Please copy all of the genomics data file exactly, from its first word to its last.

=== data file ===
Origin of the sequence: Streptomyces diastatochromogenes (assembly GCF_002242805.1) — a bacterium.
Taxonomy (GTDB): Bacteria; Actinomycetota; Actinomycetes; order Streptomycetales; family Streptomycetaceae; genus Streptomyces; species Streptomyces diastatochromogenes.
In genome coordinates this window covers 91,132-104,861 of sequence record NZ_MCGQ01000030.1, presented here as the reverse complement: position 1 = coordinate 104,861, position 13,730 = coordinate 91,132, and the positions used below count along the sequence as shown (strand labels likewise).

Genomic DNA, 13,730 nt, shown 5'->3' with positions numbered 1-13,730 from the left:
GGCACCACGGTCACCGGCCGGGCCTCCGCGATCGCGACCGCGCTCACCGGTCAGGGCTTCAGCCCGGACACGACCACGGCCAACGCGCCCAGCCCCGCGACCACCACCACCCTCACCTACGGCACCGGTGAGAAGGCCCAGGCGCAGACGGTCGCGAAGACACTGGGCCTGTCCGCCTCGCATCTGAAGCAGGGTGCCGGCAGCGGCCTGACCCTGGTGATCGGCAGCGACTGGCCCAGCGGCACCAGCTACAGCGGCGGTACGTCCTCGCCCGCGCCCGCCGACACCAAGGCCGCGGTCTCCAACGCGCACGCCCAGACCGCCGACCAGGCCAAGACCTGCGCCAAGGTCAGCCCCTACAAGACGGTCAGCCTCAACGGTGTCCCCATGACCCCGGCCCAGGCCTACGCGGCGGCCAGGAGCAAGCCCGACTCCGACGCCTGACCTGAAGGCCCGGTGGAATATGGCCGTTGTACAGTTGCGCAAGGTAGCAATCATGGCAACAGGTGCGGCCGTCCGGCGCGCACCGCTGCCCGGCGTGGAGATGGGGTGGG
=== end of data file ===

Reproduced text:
Origin of the sequence: Streptomyces diastatochromogenes (assembly GCF_002242805.1) — a bacterium.
Taxonomy (GTDB): Bacteria; Actinomycetota; Actinomycetes; order Streptomycetales; family Streptomycetaceae; genus Streptomyces; species Streptomyces diastatochromogenes.
In genome coordinates this window covers 91,132-104,861 of sequence record NZ_MCGQ01000030.1, presented here as the reverse complement: position 1 = coordinate 104,861, position 13,730 = coordinate 91,132, and the positions used below count along the sequence as shown (strand labels likewise).

Genomic DNA, 13,730 nt, shown 5'->3' with positions numbered 1-13,730 from the left:
GGCACCACGGTCACCGGCCGGGCCTCCGCGATCGCGACCGCGCTCACCGGTCAGGGCTTCAGCCCGGACACGACCACGGCCAACGCGCCCAGCCCCGCGACCACCACCACCCTCACCTACGGCACCGGTGAGAAGGCCCAGGCGCAGACGGTCGCGAAGACACTGGGCCTGTCCGCCTCGCATCTGAAGCAGGGTGCCGGCAGCGGCCTGACCCTGGTGATCGGCAGCGACTGGCCCAGCGGCACCAGCTACAGCGGCGGTACGTCCTCGCCCGCGCCCGCCGACACCAAGGCCGCGGTCTCCAACGCGCACGCCCAGACCGCCGACCAGGCCAAGACCTGCGCCAAGGTCAGCCCCTACAAGACGGTCAGCCTCAACGGTGTCCCCATGACCCCGGCCCAGGCCTACGCGGCGGCCAGGAGCAAGCCCGACTCCGACGCCTGACCTGAAGGCCCGGTGGAATATGGCCGTTGTACAGTTGCGCAAGGTAGCAATCATGGCAACAGGTGCGGCCGTCCGGCGCGCACCGCTGCCCGGCGTGGAGATGGGGTGGG